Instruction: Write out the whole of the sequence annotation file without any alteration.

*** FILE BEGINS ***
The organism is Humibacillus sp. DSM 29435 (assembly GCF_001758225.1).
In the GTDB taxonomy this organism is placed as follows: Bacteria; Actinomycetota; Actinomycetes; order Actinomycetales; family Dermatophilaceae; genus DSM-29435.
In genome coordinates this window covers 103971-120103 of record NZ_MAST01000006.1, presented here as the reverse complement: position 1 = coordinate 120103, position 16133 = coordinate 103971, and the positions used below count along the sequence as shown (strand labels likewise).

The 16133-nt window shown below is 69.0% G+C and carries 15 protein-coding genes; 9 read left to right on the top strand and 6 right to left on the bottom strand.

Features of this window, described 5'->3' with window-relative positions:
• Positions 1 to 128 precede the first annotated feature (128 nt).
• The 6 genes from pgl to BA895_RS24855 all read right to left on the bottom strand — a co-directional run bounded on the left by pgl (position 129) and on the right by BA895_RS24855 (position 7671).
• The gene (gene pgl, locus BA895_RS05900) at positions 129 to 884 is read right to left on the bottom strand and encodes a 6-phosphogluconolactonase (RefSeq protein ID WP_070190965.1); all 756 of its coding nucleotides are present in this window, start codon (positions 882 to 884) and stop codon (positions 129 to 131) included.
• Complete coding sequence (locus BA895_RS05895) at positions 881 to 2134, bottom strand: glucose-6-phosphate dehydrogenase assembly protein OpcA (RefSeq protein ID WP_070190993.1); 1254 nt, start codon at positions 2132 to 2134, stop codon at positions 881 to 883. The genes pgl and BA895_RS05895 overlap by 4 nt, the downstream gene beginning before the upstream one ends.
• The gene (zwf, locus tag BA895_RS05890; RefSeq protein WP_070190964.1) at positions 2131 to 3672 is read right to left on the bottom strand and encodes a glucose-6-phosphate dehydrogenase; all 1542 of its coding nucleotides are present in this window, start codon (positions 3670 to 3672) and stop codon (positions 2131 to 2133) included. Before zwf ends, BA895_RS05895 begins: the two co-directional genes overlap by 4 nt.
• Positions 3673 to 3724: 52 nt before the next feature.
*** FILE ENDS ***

The organism is Humibacillus sp. DSM 29435 (assembly GCF_001758225.1).
In the GTDB taxonomy this organism is placed as follows: Bacteria; Actinomycetota; Actinomycetes; order Actinomycetales; family Dermatophilaceae; genus DSM-29435.
In genome coordinates this window covers 103971-120103 of record NZ_MAST01000006.1, presented here as the reverse complement: position 1 = coordinate 120103, position 16133 = coordinate 103971, and the positions used below count along the sequence as shown (strand labels likewise).

The 16133-nt window shown below is 69.0% G+C and carries 15 protein-coding genes; 9 read left to right on the top strand and 6 right to left on the bottom strand.

Features of this window, described 5'->3' with window-relative positions:
• Positions 1 to 128 precede the first annotated feature (128 nt).
• The 6 genes from pgl to BA895_RS24855 all read right to left on the bottom strand — a co-directional run bounded on the left by pgl (position 129) and on the right by BA895_RS24855 (position 7671).
• The gene (gene pgl, locus BA895_RS05900) at positions 129 to 884 is read right to left on the bottom strand and encodes a 6-phosphogluconolactonase (RefSeq protein ID WP_070190965.1); all 756 of its coding nucleotides are present in this window, start codon (positions 882 to 884) and stop codon (positions 129 to 131) included.
• Complete coding sequence (locus BA895_RS05895) at positions 881 to 2134, bottom strand: glucose-6-phosphate dehydrogenase assembly protein OpcA (RefSeq protein ID WP_070190993.1); 1254 nt, start codon at positions 2132 to 2134, stop codon at positions 881 to 883. The genes pgl and BA895_RS05895 overlap by 4 nt, the downstream gene beginning before the upstream one ends.
• The gene (zwf, locus tag BA895_RS05890; RefSeq protein WP_070190964.1) at positions 2131 to 3672 is read right to left on the bottom strand and encodes a glucose-6-phosphate dehydrogenase; all 1542 of its coding nucleotides are present in this window, start codon (positions 3670 to 3672) and stop codon (positions 2131 to 2133) included. Before zwf ends, BA895_RS05895 begins: the two co-directional genes overlap by 4 nt.
• Positions 3673 to 3724: 52 nt before the next feature.